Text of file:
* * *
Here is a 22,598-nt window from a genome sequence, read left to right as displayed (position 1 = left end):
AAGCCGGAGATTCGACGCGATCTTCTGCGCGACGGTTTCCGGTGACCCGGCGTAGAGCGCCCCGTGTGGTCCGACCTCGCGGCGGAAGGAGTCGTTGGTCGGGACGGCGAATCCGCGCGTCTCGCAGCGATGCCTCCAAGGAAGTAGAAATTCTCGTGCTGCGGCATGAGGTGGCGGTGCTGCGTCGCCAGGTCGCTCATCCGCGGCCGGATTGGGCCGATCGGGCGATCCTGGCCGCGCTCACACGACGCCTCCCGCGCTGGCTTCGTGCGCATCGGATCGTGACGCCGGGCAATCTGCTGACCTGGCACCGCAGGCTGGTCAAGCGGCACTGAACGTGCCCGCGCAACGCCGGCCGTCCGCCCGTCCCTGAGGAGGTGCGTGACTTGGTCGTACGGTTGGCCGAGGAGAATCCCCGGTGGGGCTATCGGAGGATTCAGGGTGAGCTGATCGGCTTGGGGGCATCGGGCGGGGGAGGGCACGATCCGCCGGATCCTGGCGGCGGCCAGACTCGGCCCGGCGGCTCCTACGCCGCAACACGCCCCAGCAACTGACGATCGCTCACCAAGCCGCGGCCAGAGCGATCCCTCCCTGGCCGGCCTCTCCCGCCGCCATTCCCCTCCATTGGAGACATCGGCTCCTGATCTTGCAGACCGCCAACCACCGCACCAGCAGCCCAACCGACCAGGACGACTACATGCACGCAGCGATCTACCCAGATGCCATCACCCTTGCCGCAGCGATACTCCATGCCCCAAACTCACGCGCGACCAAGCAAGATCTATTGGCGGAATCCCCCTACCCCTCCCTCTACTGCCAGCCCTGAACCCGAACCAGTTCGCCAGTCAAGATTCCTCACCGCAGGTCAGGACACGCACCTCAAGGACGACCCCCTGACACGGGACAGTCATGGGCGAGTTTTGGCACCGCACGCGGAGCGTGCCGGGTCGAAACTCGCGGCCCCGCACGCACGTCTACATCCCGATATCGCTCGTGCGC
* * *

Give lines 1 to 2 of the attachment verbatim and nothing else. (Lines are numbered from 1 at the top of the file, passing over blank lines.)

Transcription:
Here is a 22,598-nt window from a genome sequence, read left to right as displayed (position 1 = left end):
AAGCCGGAGATTCGACGCGATCTTCTGCGCGACGGTTTCCGGTGACCCGGCGTAGAGCGCCCCGTGTGGTCCGACCTCGCGGCGGAAGGAGTCGTTGGTCGGGACGGCGAATCCGCGCGTCTCGCAGCGATGCCTCCAAGGAAGTAGAAATTCTCGTGCTGCGGCATGAGGTGGCGGTGCTGCGTCGCCAGGTCGCTCATCCGCGGCCGGATTGGGCCGATCGGGCGATCCTGGCCGCGCTCACACGACGCCTCCCGCGCTGGCTTCGTGCGCATCGGATCGTGACGCCGGGCAATCTGCTGACCTGGCACCGCAGGCTGGTCAAGCGGCACTGAACGTGCCCGCGCAACGCCGGCCGTCCGCCCGTCCCTGAGGAGGTGCGTGACTTGGTCGTACGGTTGGCCGAGGAGAATCCCCGGTGGGGCTATCGGAGGATTCAGGGTGAGCTGATCGGCTTGGGGGCATCGGGCGGGGGAGGGCACGATCCGCCGGATCCTGGCGGCGGCCAGACTCGGCCCGGCGGCTCCTACGCCGCAACACGCCCCAGCAACTGACGATCGCTCACCAAGCCGCGGCCAGAGCGATCCCTCCCTGGCCGGCCTCTCCCGCCGCCATTCCCCTCCATTGGAGACATCGGCTCCTGATCTTGCAGACCGCCAACCACCGCACCAGCAGCCCAACCGACCAGGACGACTACATGCACGCAGCGATCTACCCAGATGCCATCACCCTTGCCGCAGCGATACTCCATGCCCCAAACTCACGCGCGACCAAGCAAGATCTATTGGCGGAATCCCCCTACCCCTCCCTCTACTGCCAGCCCTGAACCCGAACCAGTTCGCCAGTCAAGATTCCTCACCGCAGGTCAGGACACGCACCTCAAGGACGACCCCCTGACACGGGACAGTCATGGGCGAGTTTTGGCACCGCACGCGGAGCGTGCCGGGTCGAAACTCGCGGCCCCGCACGCACGTCTACATCCCGATATCGCTCGTGCGC